Alexandr Lukashenko is dependent on the Russian President to remain in power in Belarus.

But he's also adept at exposing and capitalizing on Vladimir Putin's weaknesses.

At 68, Lukashenko is two years younger than his Moscow counterpart, but has ruled since 1994, a good six years longer than Putin.

On Wednesday, the Collective Security Treaty Organization (ODKB) summit in Yerevan provided Lukashenko with another demonstration.

Frederick Smith

Political correspondent for Russia and the CIS in Moscow.

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The Minsk ruler described the plans of the Belarusian presidency in the defense alliance in the coming year.

At the end of the speech, Lukashenko said that recently “the mass media have been circulating the thesis that the life and fate of ODKB depend on the operation of the Russian Federation in Ukraine: 'If Russia wins, ODKB will live.

If, God forbid, it doesn't win, the ODKB will not exist.'

In our countries, too, many hotheads have started talking about this problem,” Lukashenko said to the group, which is dominated by autocrats like himself.

"I feel we have come to a unanimous view that if - God forbid - Russia collapses, our place is among that rubble."

Propagandists urge Kyiv to surrender

The recording that Lukashenko's in-house news agency "Belta" published of the speech then shows Putin.

He looks briefly at Lukashenko, then lowers his eyes.

"Belta" shows the last hapless warlord in close-up for twelve seconds.

Lukashenko then asserts that the ODKB will remain in existence, "no one will break down anywhere", if only there is agreement.

But the top was set.

Soon after, Putin's spokesman was asked if he shared Lukashenko's view that the future of ODKB depended on Russia's success in "special operations."

"One can agree with that, provided that there is no doubt about the future success of the special operation," said Dmitry Peskov.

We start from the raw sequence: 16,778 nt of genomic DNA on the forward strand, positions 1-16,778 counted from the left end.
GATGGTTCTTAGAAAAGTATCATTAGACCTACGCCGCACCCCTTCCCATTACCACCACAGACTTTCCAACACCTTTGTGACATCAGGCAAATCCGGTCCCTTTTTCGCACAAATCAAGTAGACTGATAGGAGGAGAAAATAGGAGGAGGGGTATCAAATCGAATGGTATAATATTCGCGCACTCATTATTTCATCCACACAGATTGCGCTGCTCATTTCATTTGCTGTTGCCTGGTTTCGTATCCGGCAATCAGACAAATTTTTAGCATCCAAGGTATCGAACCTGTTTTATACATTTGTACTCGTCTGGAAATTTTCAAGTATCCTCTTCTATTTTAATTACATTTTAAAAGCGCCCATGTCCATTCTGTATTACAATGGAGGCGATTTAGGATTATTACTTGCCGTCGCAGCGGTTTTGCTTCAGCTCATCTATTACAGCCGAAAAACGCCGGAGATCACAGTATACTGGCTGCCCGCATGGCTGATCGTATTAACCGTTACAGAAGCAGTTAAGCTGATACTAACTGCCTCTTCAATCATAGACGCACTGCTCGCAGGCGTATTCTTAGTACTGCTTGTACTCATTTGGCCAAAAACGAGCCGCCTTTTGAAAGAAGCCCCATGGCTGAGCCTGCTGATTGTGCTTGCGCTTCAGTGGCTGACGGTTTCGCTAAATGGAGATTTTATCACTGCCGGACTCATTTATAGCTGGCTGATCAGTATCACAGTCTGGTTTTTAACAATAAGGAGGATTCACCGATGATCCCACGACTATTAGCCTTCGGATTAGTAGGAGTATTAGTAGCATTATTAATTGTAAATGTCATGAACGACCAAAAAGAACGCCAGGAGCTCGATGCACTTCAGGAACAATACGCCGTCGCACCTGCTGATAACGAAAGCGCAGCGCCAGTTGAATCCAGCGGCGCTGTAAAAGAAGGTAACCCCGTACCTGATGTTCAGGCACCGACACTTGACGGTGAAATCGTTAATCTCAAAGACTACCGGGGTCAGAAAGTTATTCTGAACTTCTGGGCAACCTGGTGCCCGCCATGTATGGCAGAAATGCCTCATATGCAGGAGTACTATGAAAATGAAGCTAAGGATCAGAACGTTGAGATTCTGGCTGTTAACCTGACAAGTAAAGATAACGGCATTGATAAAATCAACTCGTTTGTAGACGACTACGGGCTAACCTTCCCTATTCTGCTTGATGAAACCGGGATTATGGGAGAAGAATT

Since General Sergey Surovikin took command of Russia's invading forces on October 8, massive attacks on Ukraine's energy supply are said to bring "success" closer.

Accordingly, Russia's state television reported triumphantly on Wednesday and Thursday about the power outages in Kyiv, Lemberg (Lviv) and Kharkiv.

In the program “60 Minutes”, for example, in the person of Igor Korotschenko.

The so-called military expert regularly raves to the Russians about the destructive power of their nuclear weapons without mentioning the risk of a second strike.

Now Korotschenko trumped that the Ukrainians had only two options: use demonstrations to get their leadership to give in to Russia, or too many millions to "flee to the EU via Poland".

On Thursday, Korotschenko and other propagandists quoted Russia's representative at the United Nations, Vasiliy Nebensia, in detail.

He portrayed the attacks in the Security Council as a reaction to Western arms deliveries and to "ludicrous calls from Kiev to achieve military victory over Russia".

As long as Kyiv does not take a "realistic position" and negotiate, the fighting power of the Ukrainian army will be broken by military means.

Since Ukraine liberated significant areas, Moscow has shown itself more willing to negotiate without backing down from Putin's annexations and other war aims.

Confidence in victory for Putin's audience

Nebensia said Ukraine was to blame for damage to homes and civilian casualties.

Their anti-aircraft defenses are set up in such a way that deflected missiles or debris hit objects "that Russia did not aim at."

The background to such statements is that it is also known in Moscow that attacks on civilian targets constitute war crimes.

For a long time, the damage in Ukraine was simply blamed on the defenders.

Now Putin's spokesman is also admitting the attacks on Ukraine's "critical infrastructure".

However, Peskow explains in formulations like Thursday's that the goals are "directly or indirectly linked to the military potential" of the opponents.

At home, Putin's audience should draw confidence from the attacks.

On "60 Minutes" they are fed by another guest, Apty Alaudinov: the Chechen special forces commander, who is said to have switched on from the war zone, says the attacks on the energy supply have "demoralized" the Ukrainian population and their soldiers "cut off from all of society's resources".